A group of designers, makers and artists including Morag Myerscough and Emily Forgot have created a series of colourful totem poles in aid of human rights charity Amnesty International.
Totem has been conceived by print shop They Made This, which has curated an exhibition of the creations alongside Jelly London’s head of illustration Nicki Field.
While traditionally totem poles have been created by Native Americans and are made from engraved tree trunks, the creatives involved in the Totem project have incorporated materials as varied as plastics used in emergency blankets and ceramic.
What unites the contributors’ work is the “hopefulness” and “positivity” that they bring to the project, says They Made This founder Aine Donovan, with the aim of emulating the work Amnesty International does.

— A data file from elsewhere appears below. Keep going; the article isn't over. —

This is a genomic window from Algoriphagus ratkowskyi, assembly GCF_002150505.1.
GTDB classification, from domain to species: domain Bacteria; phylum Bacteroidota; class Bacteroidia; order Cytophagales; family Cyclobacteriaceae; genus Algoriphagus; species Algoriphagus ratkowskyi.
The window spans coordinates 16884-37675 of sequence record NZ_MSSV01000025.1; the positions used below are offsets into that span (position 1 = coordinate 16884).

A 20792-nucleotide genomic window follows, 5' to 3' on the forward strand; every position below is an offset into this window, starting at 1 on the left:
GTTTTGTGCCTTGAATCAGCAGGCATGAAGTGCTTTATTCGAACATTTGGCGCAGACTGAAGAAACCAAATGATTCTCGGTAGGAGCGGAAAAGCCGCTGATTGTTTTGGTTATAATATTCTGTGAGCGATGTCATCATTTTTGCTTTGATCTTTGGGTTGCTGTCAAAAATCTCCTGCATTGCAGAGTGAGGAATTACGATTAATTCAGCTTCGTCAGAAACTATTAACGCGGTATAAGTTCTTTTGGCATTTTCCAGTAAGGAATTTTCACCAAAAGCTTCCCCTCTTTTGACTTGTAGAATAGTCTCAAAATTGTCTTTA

On display at Amnesty International
Highlights include Bompas & Parr’s “Waving not Drowning” inflatable tube man (also known as a skydancer), which is made from gold mylar – the metallic plastic sheets used to make emergency blankets.
Meanwhile, Morag Myerscough has applied her trademark multi-coloured, graphic style to a group of hand-painted circle and start shapes, and illustrator Emily Forgot has a created a series of three, geometric totems featuring lips and an eye.
The totems are on display as part of a touring exhibition at Amnesty International’s London headquarters until 11 December 2017, which will then move to Gallery 46 in Whitechapel, East London on 14 December.
An online raffle of the artworks costing £5 per entry will be drawn on 20 December 2017, with all money going to Amnesty International.
For more information, visit the They Made This site.